August 2004 | Maneck Dalal
One of a kind
Maneck Dalal*, a long-time associate, reminisces about JRD Tata’s passion for aviation, abhorrence for pomposity and concern and love for ordinary people
My association with JRD Tata goes back to early 1946, when I joined Tata Airlines [the original avatar of Air India]. I first met him at a party hosted by Jamshed Bhabha and his wife, Betty, at Mumbai's Willingdon Club. What struck me immediately about him was his willingness to, and interest in, talking to a junior employee such as me. He did this as if it were the most natural thing in the world, and not as the chairman of a company to one of his underlings.
I was impressed with the questions he asked and with his sharp mind. He expected prompt and intelligent responses (he could be scathing when confronted with shallowness). One of JRD's greatest qualities was this ability to treat everyone as an equal. He'd argue fiercely for what he thought was right, but he never gave the impression that you had to accept all that he said. He was keen to convince you he was right, but if you could persuade him otherwise he would accept your point of view.
I remember this incident when I was with Air India in London and we needed a new business premises. I had to move quickly to secure an expensive building in New Bond Street. I did not have time to wait for the sanction to come through from Bombay House [the Tata headquarters], so I paid what was called 'key money' (pugree in India). JRD happened to come to London a few days later and he was railing at me even as he was alighting from the plane. "I don't want to make side payments to people," he thundered. I asked him to see the proposition before letting loose and went on to explain how and why I did what I had to do. Big man that he was, he saw my side and immediately sent a telex back home: "Accept Dalal's proposition fully. Please put it up to the board and recommend that the chairman has suggested it."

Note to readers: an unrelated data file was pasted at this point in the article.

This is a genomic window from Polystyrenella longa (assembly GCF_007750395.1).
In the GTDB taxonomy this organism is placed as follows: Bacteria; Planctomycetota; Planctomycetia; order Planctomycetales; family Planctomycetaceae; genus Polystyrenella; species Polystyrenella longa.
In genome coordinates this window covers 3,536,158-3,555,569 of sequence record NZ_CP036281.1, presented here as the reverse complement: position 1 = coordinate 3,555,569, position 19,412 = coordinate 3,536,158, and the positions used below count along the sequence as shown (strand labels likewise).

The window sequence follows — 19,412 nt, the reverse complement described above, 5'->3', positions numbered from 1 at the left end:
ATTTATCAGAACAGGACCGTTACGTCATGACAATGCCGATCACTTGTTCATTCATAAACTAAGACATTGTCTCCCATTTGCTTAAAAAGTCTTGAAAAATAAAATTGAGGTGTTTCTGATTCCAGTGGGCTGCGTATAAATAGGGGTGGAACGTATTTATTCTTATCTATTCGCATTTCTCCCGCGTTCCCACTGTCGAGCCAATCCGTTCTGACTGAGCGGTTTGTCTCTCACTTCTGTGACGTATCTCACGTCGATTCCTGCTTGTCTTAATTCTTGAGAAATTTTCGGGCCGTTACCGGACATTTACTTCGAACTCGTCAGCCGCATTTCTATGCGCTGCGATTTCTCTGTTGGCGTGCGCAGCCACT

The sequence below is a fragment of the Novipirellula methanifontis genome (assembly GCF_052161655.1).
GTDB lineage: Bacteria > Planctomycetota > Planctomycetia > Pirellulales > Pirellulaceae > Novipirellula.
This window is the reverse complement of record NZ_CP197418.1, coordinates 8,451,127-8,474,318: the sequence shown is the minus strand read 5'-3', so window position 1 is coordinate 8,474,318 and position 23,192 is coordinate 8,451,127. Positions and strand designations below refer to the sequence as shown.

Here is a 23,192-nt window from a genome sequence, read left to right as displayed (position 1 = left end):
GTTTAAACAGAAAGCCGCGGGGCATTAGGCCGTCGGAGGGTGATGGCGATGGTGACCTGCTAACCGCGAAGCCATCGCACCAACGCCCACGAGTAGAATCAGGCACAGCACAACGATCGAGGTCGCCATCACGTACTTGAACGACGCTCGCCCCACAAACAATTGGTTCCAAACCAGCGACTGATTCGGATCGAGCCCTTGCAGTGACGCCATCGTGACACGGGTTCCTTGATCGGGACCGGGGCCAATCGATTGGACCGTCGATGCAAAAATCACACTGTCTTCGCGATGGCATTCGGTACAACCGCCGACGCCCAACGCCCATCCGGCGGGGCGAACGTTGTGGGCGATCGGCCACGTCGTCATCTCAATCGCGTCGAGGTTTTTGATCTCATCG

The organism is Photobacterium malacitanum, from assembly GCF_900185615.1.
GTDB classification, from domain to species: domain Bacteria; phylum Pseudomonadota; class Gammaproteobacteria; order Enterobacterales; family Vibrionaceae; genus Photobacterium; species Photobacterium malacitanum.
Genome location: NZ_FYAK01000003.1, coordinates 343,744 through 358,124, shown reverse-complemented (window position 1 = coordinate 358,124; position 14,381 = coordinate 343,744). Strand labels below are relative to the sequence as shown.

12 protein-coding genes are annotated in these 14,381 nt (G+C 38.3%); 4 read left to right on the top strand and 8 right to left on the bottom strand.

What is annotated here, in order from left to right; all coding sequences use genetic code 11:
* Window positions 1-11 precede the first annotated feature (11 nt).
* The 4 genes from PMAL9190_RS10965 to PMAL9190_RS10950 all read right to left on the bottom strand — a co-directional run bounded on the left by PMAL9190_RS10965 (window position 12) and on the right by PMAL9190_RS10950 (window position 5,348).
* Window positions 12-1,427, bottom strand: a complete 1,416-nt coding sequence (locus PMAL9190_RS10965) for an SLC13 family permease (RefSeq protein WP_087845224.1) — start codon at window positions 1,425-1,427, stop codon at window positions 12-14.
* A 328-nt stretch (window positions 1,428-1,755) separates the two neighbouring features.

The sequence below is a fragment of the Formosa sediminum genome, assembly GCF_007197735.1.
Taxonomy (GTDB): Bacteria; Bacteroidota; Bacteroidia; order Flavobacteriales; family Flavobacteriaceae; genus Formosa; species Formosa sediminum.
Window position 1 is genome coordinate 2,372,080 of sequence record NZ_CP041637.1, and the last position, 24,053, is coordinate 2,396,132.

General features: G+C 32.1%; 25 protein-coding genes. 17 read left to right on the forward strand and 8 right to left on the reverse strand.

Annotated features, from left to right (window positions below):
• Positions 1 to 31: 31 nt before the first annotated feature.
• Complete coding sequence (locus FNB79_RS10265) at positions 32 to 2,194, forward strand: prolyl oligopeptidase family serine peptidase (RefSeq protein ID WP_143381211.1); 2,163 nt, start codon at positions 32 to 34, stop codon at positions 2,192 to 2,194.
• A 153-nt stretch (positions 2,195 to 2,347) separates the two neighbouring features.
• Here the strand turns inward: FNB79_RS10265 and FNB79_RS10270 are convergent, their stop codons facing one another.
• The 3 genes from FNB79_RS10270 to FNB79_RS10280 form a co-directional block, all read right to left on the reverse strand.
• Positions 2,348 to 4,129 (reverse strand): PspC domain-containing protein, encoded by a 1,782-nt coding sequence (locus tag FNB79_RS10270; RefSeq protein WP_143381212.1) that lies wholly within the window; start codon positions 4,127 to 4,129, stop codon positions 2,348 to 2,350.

This sense of fairness and decisive decision-making were characteristic of JRD. He could never suffer fools and pompous people; he was extremely intolerant of such types, but as a boss and as a human being he was quite remarkable. He could be impatient at times (he wasn't a saint in that respect), but he was a likeable person and a wonderful leader. He had a basic respect for human beings which was quite touching, and he was particularly sympathetic to the lower echelons of his staff.
JRD used to have this servant with several children and a wife. The man passed away and his wife and kids decided to go back to their relatives in Pakistan. JRD paid their airfare and, what's more, escorted them personally to Karachi. This was after arranging for their family to come from their village and pick them up at the airport. The junior staff — peons, liftmen and others — loved him; he would constantly be asking after them.